Ten minutes with... Trad musician Tommy McCarthy

Ten minutes with... Trad musician Tommy McCarthy

TRADITIONAL Irish musicians Tommy McCarthy and Louise Costello have just released their debut album Grace Bay.

The husband and wife duo are also proud owners of The Burren, the famous traditional music bar in Boston, which regularly plays host to musicians such as Andy Irvine, Sharon Shannon and Seamus Begley.

Growing up in a well-known Irish musical family in Harringey, North London, Tommy got his first musical instrument — a mandolin — at the age of 12, from his dad Tommy Snr, a much respected prominent traditional musician from Co. Clare who played several instruments.

About a year later the young Tommy left the mandolin aside for a while and started to concentrate on the fiddle. It was an instrument which would lead him to a life in music in the US. There, he met banjo/accordion player Louise Costello.

Louise was born and raised in Galway and learned her style of play from her father Denny. The fusion of West Clare and Galway styles gives Tommy and Louise a distinct sound. To mark the release of Grace Bay, I caught up with Tommy in Galway…

Tommy, you began your music career playing in pubs across London. Can you tell us a bit about those early gigs?

My first gig was with Mick O’Connor and Tony Bradley in the Dalston Junction when I was about 15 or 16. I haven’t been to London now for about five or six years but we are going over in October for the Return to Camden Town Festival. We will be launching the album and doing a concert.

When did you go to the States?

I went to the States when I was 18. I was gigging around London and started playing a bit with Tommy O’Sullivan and Sean Casey. I was working with The Green Isle School of Motoring when Tommy called me up one morning and asked me if I wanted to go to America.

I said yes because I had listened to my dad telling us stories about the very first Comhaltas tour, so I always had it in my mind to go. The deal was with Virgin Airways. It was non-peak time — early March ’86 — and we had to play music on the plane as flight entertainers. It was a free return flight but I ended up staying over in New York. That’s how I ended up in America.

No regrets then?

No, but I remember walking around Central Park thinking this is mad, yellow taxis flying by, but then I met Joanie Madden (flute/whistle player with Cherish the Ladies) and she started to introduce me to people singing around the pubs.

They were saying you can’t go home now we have some great music coming up this month, so I started doing gigs around New York getting a $100 here and a $100 there. About six months later I moved to Boston where I met Louise and we have been playing music together ever since.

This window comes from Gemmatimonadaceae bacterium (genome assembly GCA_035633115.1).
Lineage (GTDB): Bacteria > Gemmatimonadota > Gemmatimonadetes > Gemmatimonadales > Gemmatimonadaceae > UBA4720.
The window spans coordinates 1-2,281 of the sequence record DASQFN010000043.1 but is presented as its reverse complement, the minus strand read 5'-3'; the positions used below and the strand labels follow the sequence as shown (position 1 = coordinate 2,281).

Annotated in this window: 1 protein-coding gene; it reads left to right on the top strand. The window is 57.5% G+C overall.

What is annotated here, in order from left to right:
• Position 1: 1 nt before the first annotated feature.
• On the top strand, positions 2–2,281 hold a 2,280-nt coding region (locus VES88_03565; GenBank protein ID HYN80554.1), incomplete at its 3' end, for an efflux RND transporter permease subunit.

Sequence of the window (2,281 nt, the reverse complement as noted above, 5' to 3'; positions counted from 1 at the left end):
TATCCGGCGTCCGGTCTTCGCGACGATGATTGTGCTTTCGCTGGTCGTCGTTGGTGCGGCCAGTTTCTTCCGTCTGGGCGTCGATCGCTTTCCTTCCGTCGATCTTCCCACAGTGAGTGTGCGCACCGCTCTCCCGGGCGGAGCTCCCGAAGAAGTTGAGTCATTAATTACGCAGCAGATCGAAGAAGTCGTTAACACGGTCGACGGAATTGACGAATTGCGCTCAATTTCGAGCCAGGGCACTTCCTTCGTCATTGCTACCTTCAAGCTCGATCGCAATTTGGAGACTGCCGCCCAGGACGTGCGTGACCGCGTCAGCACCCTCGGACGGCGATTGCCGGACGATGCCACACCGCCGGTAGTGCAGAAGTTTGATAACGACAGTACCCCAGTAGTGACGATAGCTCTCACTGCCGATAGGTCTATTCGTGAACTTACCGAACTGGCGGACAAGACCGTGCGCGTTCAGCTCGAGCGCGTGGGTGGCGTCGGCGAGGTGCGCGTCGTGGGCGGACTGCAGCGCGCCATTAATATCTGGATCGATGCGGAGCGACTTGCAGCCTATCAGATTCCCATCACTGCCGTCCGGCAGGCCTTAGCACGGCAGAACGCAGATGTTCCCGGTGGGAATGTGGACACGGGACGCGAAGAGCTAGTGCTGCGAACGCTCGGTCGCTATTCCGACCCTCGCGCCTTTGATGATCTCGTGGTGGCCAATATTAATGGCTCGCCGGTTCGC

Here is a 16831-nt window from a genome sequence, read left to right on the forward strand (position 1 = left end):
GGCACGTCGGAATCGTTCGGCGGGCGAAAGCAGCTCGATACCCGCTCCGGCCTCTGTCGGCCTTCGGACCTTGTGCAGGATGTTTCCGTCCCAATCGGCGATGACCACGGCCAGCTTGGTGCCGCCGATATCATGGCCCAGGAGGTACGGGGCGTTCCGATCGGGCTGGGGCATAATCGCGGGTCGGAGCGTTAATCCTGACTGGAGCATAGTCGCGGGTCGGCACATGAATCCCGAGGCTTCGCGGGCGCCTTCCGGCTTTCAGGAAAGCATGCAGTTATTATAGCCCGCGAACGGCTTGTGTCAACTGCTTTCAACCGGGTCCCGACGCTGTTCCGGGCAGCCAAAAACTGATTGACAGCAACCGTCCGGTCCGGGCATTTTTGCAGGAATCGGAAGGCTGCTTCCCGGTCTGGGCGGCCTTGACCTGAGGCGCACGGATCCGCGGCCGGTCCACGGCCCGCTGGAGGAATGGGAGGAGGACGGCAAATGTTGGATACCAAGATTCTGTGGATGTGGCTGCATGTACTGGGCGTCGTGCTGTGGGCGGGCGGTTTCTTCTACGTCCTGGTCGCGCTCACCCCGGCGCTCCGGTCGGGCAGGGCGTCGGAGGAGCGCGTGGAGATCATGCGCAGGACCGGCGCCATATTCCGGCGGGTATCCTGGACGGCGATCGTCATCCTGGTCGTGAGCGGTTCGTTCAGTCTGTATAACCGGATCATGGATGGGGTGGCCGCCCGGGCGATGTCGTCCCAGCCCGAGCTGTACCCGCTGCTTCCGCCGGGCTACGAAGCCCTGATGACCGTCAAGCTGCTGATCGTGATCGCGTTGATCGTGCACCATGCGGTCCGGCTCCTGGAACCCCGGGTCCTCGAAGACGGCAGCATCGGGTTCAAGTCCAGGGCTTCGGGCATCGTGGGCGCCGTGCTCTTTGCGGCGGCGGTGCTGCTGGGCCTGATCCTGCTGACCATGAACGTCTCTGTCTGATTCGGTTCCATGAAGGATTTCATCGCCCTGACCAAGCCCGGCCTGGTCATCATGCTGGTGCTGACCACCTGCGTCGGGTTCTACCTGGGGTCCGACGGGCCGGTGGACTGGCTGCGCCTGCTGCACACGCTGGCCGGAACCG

You obviously enjoy Boston then?

Well I like coming and going. We spend a bit of time here in Galway so we are back and forth. I’m glad I made the move home and having this as a base for our daughter Rose. She is 15 now and she came back when she was six, so we commute back and forth.

It’s worked out great because either my mother, or Louise’s mother, moves into the house when we are away, then we spend a bit of time over there in the summer and at Christmas. It’s nice to come home and have our daughter around the music because all the sister’s kids play music. Its family and that’s important.

Do you regard Ireland as home?

We do yes. We have been here nine years now and travelling back and forward. In fact Louise just got back this morning, she was over there (Boston) for the last 10 days.

What prompted you to open your own pub?

A couple of things I suppose. I had been thinking about it because I’d been doing gigs and painting houses — the usual immigrant thing there in the 1980s — and I wasn’t legal. Then we did get legal and we got married — on Innisboffin Island — and went back to America again. I started thinking I’m married now so what am I going to do.

We were playing around a few of the pubs and they would have maybe 17 televisions on showing different sports games. I had it in my head that I would love to open up a traditional pub with no televisions. There was a theatre across the street from The Burren called the Somerville Theatre where a lot of acts coming from Ireland, and all over the world, would play.

They would have a Celtic month in March. The actual square was a great location. I just saw a licence for sale in a newspaper one day and I took it from there. I transferred it to this space and got the building. My dad came over and helped us build the front bar and we got that going for the first year. We opened up the venue room a year or so later and it has been great to us.

Why has it taken you and Louise so long to make the album?

We keep getting asked that. We started it three or four years ago. We put down three or four tracks intending to go back to it but we got tied up with the pub and other things. Last summer we were playing a good bit of music and I said to Louise when we go back to Ireland in September we are going to finish this album and we set a launch date, so the pressure was on.

Also, we have all these musicians playing The Backroom Series at The Burren so we said we should have our own show and CD launch. I suppose I needed a kick up the arse to just do it.

Grace Bay is out now. Check out The Burren at www.burren.com